The mystery of ``Why do cats born in the desert 10,000 years ago like tuna?'' Scientifically revealed

Cats are known to love fish, and there are a lot of cat food and treats for cats that use tuna in particular. Even people who have cats think that there are many people who feel that `` my cat seems to like tuna for some reason '', but researchers have scientifically clarified `` why cats like tuna '' .

Why do cats love tuna so much? Scientists may finally know | Science | AAAS

Cats have a unique sense of taste and are unable to taste sugar because they lack a key protein that allows them to sense it. About this, Scott McGran, a flavor scientist who works at the Waltham Institute Pet Nutrition Center, owned by pet food maker Mars Petcare , says, 'It's because the meat doesn't contain sugar.' In addition, cats have fewer bitter taste receptors in their taste buds than humans, which is also a common feature of supercarnivores.

However, as cats should be able to feel any of the five tastes, McGran and his team started researching cat taste buds. In humans and many other animals, two genes, ``Tas1r1'' and ``Tas1r3'', encode proteins that bind within the taste buds to form receptors that detect umami components. Previous studies have confirmed that cats express 'Tas1r3' in their taste buds, but it was unknown whether they have another important gene, 'Tas1r1'.

McGran and his team biopsied the tongue of a 6-year-old male cat that had been euthanized for health reasons unrelated to the study. As a result of analyzing the gene sequence of the tongue, it is clear that both 'Tas1r1' and 'Tas1r3' are expressed in the taste buds of cats. This is the first scientific proof that cat taste buds have all the molecular structures necessary to detect umami.

The research team also compared the protein sequences encoded by 'Tas1r1' and 'Tas1r3' in the feline taste buds with those encoded by 'Tas1r1' and 'Tas1r3' in the human tongue. They found that the human tongue receptor, which is responsible for binding to glutamate and aspartate, the key amino acids that activate umami taste, was mutated in cats. Therefore, Mr. McGran said, ``When I discovered this, I began to think that cats could not feel umami.''

Therefore, the research team designed cells to generate cat umami receptors on the cell surface. The cells were then exposed to various amino acids and nucleotides. Then, although the cells responded to umami, it seems that they showed a different reaction from human umami receptors. For human umami receptors, amino acids bind first and nucleotides amplify the response. However, the cat's umami receptor seems to have activated the receptor with nucleotides and amino acids further activated the receptor, ``This is the opposite reaction to that in humans,'' McGran explained.

In addition, the research team conducted a taste test on 25 cats. In the test, it seems that cats were given `` two bowls containing various combinations of amino acids and nucleotides '' or `` water ''. In taste tests, cats showed a strong preference for bowls containing molecules found in umami-rich foods, suggesting that cats prefer umami when eating.

Yasuka Toda, a molecular biologist at Meiji University who is known as a leading authority on the evolution of umami taste in mammals and birds, although she has no direct connection with this research, says, 'We are familiar with pet preferences. It's an important study that will help us understand it more deeply,' he said of the study. It could help pet food manufacturers develop healthier diets and palatable medicines for cats, he said.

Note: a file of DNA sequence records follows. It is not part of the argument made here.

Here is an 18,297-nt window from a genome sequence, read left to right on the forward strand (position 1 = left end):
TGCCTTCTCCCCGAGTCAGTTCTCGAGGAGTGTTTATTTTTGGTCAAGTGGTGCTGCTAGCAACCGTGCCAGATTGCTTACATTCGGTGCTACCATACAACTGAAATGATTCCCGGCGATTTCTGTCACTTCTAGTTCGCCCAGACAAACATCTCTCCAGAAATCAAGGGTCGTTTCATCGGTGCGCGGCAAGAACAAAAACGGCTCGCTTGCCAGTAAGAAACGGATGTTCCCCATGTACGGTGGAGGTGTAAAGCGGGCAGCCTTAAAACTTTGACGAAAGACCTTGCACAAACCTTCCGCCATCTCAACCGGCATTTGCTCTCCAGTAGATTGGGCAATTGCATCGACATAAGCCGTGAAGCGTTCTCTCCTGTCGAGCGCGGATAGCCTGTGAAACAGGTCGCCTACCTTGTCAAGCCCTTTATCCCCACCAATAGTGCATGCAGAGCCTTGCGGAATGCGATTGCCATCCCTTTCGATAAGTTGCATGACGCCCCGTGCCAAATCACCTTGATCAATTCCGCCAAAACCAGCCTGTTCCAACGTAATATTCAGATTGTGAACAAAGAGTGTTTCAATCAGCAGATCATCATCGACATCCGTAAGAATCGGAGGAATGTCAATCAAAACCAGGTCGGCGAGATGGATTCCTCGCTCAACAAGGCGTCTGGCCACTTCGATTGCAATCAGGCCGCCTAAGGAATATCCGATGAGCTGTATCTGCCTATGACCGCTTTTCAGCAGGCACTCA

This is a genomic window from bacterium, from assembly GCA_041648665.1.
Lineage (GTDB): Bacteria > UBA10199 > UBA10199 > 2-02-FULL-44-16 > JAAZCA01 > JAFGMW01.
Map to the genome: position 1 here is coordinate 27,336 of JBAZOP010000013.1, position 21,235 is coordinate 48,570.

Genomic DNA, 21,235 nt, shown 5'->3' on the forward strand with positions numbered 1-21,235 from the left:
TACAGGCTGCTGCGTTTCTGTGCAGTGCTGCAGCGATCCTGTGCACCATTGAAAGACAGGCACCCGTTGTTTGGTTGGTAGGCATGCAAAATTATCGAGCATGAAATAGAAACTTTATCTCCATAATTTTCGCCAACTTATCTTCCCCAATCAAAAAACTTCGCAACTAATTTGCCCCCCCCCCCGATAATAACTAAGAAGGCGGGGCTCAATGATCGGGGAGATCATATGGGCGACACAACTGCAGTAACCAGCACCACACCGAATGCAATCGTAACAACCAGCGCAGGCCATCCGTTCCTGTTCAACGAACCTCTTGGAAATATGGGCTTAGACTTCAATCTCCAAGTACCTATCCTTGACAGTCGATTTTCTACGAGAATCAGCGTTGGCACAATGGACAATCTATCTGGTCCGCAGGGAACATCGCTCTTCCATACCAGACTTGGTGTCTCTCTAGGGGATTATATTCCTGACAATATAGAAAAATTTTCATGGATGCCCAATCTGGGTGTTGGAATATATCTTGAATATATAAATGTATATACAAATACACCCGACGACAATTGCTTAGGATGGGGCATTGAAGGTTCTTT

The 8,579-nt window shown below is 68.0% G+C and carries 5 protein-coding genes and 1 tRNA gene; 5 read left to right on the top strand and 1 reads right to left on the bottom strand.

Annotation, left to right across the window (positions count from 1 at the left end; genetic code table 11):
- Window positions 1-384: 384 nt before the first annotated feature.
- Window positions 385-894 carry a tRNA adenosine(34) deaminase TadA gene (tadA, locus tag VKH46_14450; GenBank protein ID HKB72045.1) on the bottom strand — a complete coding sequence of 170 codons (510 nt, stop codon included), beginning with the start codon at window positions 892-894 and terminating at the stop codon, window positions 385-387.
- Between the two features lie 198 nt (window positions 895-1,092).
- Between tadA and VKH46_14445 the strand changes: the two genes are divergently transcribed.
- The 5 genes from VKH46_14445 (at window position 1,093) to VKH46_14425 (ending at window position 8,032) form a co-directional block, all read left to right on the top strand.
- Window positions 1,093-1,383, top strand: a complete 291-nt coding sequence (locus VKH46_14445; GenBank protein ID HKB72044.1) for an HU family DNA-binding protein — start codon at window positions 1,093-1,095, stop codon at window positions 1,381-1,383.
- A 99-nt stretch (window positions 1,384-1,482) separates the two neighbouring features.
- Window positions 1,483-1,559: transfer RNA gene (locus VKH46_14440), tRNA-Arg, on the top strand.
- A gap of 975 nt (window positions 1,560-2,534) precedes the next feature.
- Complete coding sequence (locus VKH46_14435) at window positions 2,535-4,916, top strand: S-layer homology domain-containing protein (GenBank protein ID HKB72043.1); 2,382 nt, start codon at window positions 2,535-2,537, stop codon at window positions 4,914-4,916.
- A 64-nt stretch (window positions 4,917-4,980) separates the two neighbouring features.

Mr. Toda also commented, 'I think that umami is a very important factor for cats, just like sweetness is for humans.' He also points out that dogs can feel both sweetness and umami, so they may not be as fussy about eating as cats.

Umami isn't the only thing cats sense, according to research. In a taste test, cats particularly liked bowls containing histidine and

inosine-phosphate, which are found in tuna at particularly high concentrations. Therefore, tuna ``seems to be one of the most favorable combinations'' for cats, ``tuna seems to hit the umami sweet spot (for cats),'' McGran says.

McGran cites ``the development of more palatable food for cats'' as one of the applications of this research. He also mentioned the possibility of developing a 'pharmaceutical that is easy for cats to take' that contains a large amount of umami ingredients.

However, cats are animals that evolved in the deserts of the Middle East about 10,000 years ago, and it is unlikely that tuna lived there, so the reason why cats prefer tuna? It's still a mystery.

There is a possibility that it is a taste that cats have cultivated over many years, but mural paintings drawn in ancient Egypt around 1500 BC already depict `` cats eating fish '', In the Middle Ages, it is clear that cats were eating large amounts of fish, including tuna, in some ports in the Middle East .

Therefore, Fiona Marshall, a zooarchaeologist at the University of Washington, points out that cats that have evolved to prefer the taste of tuna may have had an advantage in survival strategies over other cats.

However, McGran said, ``We are still at the starting point of research on cat taste.'' ``All this research is to deepen the basic understanding of what it means to be a cat.'' and called for further research.

in Science,   Creature,   Junk Food, Posted by logu_ii